Coronavirus vaccines are being made available to all National Disability Insurance Scheme participants aged over 16.
National cabinet has approved the rapid expansion to speed up the sluggish vaccine rollout across the vulnerable disability sector.
It comes after dedicated vaccination hubs for people with disabilities, support workers and primary carers were given the green light.
“We are working quickly to provide more locations for people to receive their vaccination in safe, accessible settings,” Disability Minister Linda Reynolds said on Tuesday.
“It is a particularly important step forward that both paid and unpaid carers of NDIS participants are now able to get the vaccination as soon as possible.”
The number of vaccinated NDIS participants is slowly growing.
Almost 40,500 NDIS participants (16 per cent) across Australia have received at least one dose of the vaccine.
More than 7800 NDIS participants living in group homes and aged care settings – 28 per cent of the population – have been given at least one jab.
However, people in disability care were considered the highest priority group and the federal government’s vaccine rollout remains months behind schedule.
Sebastian Zagarella from People with Disability Australia is concerned the community is being left behind in the vaccine rollout.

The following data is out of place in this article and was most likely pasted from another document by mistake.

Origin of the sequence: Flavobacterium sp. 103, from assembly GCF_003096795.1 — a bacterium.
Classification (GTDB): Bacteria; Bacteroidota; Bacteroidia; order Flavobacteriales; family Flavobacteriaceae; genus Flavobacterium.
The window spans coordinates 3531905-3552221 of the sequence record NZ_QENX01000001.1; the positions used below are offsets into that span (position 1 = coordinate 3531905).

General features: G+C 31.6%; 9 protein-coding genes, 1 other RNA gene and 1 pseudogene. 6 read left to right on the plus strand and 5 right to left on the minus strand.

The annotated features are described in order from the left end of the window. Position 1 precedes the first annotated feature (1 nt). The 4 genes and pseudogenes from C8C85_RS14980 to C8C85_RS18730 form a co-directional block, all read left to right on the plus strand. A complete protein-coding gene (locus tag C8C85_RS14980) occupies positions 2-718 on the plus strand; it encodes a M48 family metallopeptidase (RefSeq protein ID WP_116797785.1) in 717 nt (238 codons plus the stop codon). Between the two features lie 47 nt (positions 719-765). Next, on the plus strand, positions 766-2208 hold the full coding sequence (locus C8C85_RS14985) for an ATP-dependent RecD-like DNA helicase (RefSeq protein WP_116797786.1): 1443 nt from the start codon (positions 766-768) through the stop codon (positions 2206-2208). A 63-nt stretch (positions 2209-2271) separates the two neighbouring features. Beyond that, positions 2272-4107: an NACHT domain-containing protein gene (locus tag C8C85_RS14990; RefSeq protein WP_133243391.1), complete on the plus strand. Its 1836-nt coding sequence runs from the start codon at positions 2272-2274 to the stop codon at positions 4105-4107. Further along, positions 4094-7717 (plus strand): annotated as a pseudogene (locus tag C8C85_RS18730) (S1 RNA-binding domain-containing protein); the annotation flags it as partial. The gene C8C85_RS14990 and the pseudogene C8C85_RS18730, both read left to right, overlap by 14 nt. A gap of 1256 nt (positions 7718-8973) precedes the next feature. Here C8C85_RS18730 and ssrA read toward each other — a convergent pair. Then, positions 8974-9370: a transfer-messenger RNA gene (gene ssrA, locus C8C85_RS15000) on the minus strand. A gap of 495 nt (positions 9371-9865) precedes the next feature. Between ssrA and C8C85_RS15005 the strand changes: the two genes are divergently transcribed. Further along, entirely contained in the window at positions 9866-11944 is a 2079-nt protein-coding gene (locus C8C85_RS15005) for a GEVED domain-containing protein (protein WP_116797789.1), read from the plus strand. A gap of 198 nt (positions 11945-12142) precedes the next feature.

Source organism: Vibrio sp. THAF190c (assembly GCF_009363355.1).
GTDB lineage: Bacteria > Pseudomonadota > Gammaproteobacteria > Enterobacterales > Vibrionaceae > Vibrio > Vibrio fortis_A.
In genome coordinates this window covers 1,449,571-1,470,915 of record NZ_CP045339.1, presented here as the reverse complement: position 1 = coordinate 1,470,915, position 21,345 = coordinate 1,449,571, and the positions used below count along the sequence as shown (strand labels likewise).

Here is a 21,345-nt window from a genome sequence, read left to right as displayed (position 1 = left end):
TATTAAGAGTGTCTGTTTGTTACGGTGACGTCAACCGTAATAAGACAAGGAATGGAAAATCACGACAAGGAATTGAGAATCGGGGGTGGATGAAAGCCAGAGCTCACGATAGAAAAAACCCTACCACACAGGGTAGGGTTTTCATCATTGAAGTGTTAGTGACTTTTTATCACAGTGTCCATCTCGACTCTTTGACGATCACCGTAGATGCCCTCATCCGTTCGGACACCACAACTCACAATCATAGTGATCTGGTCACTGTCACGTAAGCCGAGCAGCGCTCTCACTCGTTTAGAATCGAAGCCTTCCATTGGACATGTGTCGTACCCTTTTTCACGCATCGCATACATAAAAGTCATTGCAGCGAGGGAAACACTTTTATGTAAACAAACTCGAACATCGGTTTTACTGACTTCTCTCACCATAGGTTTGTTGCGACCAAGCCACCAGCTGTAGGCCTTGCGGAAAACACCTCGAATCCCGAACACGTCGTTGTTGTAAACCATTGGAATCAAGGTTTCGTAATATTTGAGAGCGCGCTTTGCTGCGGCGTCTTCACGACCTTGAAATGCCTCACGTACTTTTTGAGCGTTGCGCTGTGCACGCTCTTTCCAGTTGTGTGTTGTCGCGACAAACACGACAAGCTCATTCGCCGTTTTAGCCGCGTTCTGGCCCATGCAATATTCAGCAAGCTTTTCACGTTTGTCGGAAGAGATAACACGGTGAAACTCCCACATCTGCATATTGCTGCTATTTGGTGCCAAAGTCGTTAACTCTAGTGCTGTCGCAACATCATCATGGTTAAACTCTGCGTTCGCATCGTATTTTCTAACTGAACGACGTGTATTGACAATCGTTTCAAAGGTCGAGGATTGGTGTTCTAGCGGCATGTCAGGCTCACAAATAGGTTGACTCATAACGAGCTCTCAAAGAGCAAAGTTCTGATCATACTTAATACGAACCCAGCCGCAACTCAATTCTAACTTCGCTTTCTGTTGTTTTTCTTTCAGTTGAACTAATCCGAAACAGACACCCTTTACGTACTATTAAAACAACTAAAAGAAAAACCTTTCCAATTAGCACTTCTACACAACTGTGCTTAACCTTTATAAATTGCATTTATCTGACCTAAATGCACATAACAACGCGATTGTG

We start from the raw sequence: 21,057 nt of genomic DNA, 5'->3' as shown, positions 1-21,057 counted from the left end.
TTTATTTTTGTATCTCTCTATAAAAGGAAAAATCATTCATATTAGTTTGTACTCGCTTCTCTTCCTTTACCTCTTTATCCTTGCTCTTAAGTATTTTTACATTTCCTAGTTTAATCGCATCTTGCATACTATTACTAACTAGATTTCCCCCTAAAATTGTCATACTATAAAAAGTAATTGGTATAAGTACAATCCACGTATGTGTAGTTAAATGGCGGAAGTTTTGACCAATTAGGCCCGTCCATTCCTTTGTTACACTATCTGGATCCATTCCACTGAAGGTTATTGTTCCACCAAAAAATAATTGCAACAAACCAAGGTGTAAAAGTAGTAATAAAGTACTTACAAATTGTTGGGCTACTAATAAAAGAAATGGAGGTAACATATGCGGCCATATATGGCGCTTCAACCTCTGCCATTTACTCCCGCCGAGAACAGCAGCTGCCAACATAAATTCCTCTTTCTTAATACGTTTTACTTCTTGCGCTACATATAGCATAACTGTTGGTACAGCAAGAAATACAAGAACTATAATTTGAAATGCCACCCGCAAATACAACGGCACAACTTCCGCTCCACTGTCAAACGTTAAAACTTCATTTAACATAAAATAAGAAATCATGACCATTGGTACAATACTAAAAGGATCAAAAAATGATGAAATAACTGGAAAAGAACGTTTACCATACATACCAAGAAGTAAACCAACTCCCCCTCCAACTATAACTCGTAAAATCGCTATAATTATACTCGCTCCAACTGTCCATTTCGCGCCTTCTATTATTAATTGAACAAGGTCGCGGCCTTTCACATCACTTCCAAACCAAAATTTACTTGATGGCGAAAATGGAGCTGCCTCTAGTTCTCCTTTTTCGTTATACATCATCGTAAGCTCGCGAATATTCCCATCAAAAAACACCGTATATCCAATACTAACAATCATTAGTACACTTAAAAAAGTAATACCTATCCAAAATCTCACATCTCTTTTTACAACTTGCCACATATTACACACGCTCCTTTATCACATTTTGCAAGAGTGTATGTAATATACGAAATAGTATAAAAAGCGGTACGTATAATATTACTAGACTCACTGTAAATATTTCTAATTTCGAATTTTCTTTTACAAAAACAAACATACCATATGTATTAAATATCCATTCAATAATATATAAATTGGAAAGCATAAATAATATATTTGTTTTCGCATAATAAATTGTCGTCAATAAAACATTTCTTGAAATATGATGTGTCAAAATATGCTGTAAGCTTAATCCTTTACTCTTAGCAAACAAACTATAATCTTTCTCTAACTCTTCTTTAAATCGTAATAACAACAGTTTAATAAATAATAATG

“We need all levels of government to work together so disabled people get prioritised and can access COVID jabs,” he said.
“People in our community include Australian residents who are really at risk of getting ill from the virus.”
More than 40 per cent of disabled people surveyed by the advocacy group said it was urgent to get the jab.
Worryingly, 44.5 per cent of respondents said they were willing to wait or were not sure whether they wanted to get vaccinated.
Anecdotally, the advocacy group has heard disabled people were holding off being vaccinated because they were concerned about the risks of receiving the AstraZeneca jab and would prefer to get the Pfizer vaccine.
AstraZeneca has been linked to a very small number of extremely rare blood clots.
Almost seven per cent of survey respondents said they could not get the vaccine for medical reasons.